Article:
were we up to, and if we did, we'd better forget it because "ihr
passt nicht zuzammen," Grandmother, to my delight, sprang up in my
defense with her evening pigtail on end, diverting Grandpa by bringing the
conversation back to him, side-tracking him with irrelevancies, teasing
him, laughing at him, running mischievous circles around his earnest little
warning. And besides, "Na, ich weiss nicht. Der Frankie gefällt
mir." I loved her! Grandpa didn't have much of a chance so I wrapped
up my argument very humbly with a Grandpa-ism, "Na, Grosspa, die Sache
ist die: wir haben ihnen vom Schlafen gehalten, und dafür bin ich sehr
sorry." And when I'd gone to bed I heard him, in the bedroom,
reproaching her for interfering. "Aber Papa, du fingst so böse
an." Schluss and gute Nacht. Then they said their prayers.
This morning Grandpa said good morning a bit anxiously, wondering if
I was beleidicht and not speaking, and when I wasn't he was so relieved
he made up another Kartoffeln joke: like elephant jokes, his jokes about
my legendary love of potatoes are mostly a bit wacky, but he makes up three
or four a day, whenever he wants to be friendly to me.
Last night his knock woke me from a quilt-wrapped sleep over my Spanish
book. There he is on the doorstep in his green work clothes, with night
around him in the doorway; smiling, with a bag of grapes to split with Susy.
"We have always been at home with ourselves, with each other,"
I said and felt his nod rather than saw it. "It doesn't happen with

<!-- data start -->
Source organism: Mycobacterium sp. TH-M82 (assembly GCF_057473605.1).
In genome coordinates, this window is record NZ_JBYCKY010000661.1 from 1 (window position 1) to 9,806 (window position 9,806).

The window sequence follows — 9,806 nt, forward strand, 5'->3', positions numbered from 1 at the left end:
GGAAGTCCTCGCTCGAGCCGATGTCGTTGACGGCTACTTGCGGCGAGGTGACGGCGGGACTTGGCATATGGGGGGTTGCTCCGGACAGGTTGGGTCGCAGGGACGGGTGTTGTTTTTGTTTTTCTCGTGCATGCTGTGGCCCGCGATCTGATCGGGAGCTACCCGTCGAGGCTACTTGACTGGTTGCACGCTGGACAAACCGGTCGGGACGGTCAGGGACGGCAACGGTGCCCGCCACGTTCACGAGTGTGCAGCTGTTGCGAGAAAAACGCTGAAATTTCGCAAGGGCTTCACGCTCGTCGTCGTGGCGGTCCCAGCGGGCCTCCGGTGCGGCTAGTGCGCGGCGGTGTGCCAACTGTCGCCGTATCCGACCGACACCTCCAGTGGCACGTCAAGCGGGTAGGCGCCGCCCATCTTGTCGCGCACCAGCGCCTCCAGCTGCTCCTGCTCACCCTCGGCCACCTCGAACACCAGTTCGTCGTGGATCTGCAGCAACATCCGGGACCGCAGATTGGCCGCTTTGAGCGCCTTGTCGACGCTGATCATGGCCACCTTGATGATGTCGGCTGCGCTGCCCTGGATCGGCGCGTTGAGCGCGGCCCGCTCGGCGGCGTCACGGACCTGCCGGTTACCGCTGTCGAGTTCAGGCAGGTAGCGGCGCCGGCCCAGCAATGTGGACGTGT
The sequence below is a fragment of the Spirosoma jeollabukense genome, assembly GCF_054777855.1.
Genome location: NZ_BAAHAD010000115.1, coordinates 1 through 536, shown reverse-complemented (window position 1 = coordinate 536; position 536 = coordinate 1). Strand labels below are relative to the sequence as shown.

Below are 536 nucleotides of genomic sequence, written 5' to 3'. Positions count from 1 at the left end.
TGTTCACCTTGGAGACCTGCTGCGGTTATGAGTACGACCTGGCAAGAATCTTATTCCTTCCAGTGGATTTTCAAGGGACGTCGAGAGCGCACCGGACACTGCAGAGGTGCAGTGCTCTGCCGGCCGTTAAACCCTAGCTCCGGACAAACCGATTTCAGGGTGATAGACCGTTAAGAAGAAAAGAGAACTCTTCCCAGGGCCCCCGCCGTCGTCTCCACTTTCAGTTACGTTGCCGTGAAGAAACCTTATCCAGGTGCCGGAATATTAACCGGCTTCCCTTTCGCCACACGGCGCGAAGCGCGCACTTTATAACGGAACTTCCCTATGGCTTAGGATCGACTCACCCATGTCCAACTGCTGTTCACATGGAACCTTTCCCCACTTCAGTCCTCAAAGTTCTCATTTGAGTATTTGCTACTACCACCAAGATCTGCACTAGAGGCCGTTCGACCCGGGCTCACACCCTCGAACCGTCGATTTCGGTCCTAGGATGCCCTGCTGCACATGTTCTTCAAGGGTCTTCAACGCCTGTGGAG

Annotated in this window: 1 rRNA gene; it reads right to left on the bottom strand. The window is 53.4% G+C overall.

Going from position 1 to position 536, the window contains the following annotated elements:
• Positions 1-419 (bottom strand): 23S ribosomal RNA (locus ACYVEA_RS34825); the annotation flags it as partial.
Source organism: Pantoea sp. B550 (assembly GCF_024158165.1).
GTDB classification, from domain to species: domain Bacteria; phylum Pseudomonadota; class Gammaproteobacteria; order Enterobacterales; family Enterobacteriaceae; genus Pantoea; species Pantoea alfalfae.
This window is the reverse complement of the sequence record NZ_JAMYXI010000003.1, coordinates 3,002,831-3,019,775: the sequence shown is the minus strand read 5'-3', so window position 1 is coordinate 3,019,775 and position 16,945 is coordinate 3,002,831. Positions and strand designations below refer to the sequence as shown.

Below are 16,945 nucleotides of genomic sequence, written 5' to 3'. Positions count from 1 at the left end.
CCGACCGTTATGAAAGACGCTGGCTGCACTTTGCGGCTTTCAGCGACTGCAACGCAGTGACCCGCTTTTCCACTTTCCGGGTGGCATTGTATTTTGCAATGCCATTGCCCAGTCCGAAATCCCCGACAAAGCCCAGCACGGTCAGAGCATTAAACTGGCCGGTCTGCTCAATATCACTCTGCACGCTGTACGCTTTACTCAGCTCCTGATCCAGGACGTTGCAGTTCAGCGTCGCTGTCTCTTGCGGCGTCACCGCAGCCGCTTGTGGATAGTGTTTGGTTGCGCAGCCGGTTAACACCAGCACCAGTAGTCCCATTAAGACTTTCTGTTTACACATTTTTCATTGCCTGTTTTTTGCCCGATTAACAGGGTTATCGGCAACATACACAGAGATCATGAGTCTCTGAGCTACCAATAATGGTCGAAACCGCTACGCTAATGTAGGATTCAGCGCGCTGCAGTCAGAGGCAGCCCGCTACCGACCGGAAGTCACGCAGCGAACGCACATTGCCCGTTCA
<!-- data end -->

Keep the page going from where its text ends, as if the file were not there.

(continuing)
very many." "I don't expect it to ever happen again," he
said. "Isn't that a bit bleak?" "The gods aren't generous
twice." Today the thought of never-twice, for me and for him, is not
softened by his presence; and life without him - what seems years of trying
to return to what he is and what I have with him - has a very sharp edge.
My sensitivity has grown in the last month: I think of Grandmother being
old, I think of Mother becoming old, I think of the never-twices I will
always long for, and I'm afraid. I see the shaking of the poplar tree above
the cabin roof (turning gold) and I'm frightened. The sudden realization
of far distant past, of "thought's the slave of life and life time's
fool" (all from reading about the persistance of the Old Spanish "y"
in the modern "hay"!) frightens me. The thought of Frank changed,
me changed, and of all the time and good beautiful things and painful things
that we won't be able to tell each other about, frightens me.
I am happy that we've slept together these two weeks; it is a debt paid,
a declaration for the present, something definite to look back on.
"But in spite of my butchered reputation, you do know that this
with you isn't light, for me? That is very important to me." He was
quiet so long that I touched his face to question him. "Just stay in
my arms for a while."
After a while we lay on our backs together and ate all the grapes in
the bag. I spit my seeds onto the floor beside the bed and he swallowed
his. We were giddy. Then he talked about the children he'll have, the tall
sons. "What are you laughing at, my tall sons?" "And my daughter's
pretty legs." "She will have pretty legs, I'm sure she will, she
is sure to," he said very seriously. I cried. He gave me his hanky.
I soon stopped, but the giddiness was gone and we were forced to think of
He laughs wonderfully, at me and at himself, quietly and warmly, with
his face and his body focused into the laugh. His body - strongly muscled
but rounded-off, shoulders and arms, sinewy forearms, delicate hipbone,
soft genitals, rounded-square buttocks, soft warm skin. I take an inventory.